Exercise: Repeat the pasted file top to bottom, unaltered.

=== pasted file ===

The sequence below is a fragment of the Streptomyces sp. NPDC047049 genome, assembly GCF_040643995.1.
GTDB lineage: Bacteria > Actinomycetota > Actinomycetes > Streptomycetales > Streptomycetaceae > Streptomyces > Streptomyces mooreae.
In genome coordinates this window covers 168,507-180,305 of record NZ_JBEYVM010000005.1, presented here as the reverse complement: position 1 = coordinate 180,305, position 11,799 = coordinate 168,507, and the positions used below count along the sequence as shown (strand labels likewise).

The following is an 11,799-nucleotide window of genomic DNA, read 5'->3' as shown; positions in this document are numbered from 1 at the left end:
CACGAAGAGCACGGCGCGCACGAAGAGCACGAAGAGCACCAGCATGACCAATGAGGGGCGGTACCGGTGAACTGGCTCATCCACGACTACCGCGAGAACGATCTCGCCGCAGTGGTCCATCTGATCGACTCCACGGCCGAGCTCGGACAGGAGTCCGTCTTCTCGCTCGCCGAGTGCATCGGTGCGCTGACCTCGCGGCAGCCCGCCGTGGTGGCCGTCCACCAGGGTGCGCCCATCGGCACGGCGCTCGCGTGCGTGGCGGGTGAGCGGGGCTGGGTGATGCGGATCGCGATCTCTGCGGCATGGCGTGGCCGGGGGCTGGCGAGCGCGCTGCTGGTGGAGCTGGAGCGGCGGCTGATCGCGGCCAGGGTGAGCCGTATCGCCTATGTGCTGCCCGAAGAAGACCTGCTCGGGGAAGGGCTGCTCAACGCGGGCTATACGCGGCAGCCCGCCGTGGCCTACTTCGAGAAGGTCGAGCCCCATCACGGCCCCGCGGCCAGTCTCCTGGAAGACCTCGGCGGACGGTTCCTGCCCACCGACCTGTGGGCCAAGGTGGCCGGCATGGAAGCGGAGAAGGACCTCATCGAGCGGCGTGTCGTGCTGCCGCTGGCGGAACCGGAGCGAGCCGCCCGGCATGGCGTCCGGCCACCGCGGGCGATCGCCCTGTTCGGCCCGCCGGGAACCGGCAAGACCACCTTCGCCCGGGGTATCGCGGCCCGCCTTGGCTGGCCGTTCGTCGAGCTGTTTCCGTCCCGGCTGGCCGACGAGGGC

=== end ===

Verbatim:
The sequence below is a fragment of the Streptomyces sp. NPDC047049 genome, assembly GCF_040643995.1.
GTDB lineage: Bacteria > Actinomycetota > Actinomycetes > Streptomycetales > Streptomycetaceae > Streptomyces > Streptomyces mooreae.
In genome coordinates this window covers 168,507-180,305 of record NZ_JBEYVM010000005.1, presented here as the reverse complement: position 1 = coordinate 180,305, position 11,799 = coordinate 168,507, and the positions used below count along the sequence as shown (strand labels likewise).

The following is an 11,799-nucleotide window of genomic DNA, read 5'->3' as shown; positions in this document are numbered from 1 at the left end:
CACGAAGAGCACGGCGCGCACGAAGAGCACGAAGAGCACCAGCATGACCAATGAGGGGCGGTACCGGTGAACTGGCTCATCCACGACTACCGCGAGAACGATCTCGCCGCAGTGGTCCATCTGATCGACTCCACGGCCGAGCTCGGACAGGAGTCCGTCTTCTCGCTCGCCGAGTGCATCGGTGCGCTGACCTCGCGGCAGCCCGCCGTGGTGGCCGTCCACCAGGGTGCGCCCATCGGCACGGCGCTCGCGTGCGTGGCGGGTGAGCGGGGCTGGGTGATGCGGATCGCGATCTCTGCGGCATGGCGTGGCCGGGGGCTGGCGAGCGCGCTGCTGGTGGAGCTGGAGCGGCGGCTGATCGCGGCCAGGGTGAGCCGTATCGCCTATGTGCTGCCCGAAGAAGACCTGCTCGGGGAAGGGCTGCTCAACGCGGGCTATACGCGGCAGCCCGCCGTGGCCTACTTCGAGAAGGTCGAGCCCCATCACGGCCCCGCGGCCAGTCTCCTGGAAGACCTCGGCGGACGGTTCCTGCCCACCGACCTGTGGGCCAAGGTGGCCGGCATGGAAGCGGAGAAGGACCTCATCGAGCGGCGTGTCGTGCTGCCGCTGGCGGAACCGGAGCGAGCCGCCCGGCATGGCGTCCGGCCACCGCGGGCGATCGCCCTGTTCGGCCCGCCGGGAACCGGCAAGACCACCTTCGCCCGGGGTATCGCGGCCCGCCTTGGCTGGCCGTTCGTCGAGCTGTTTCCGTCCCGGCTGGCCGACGAGGGC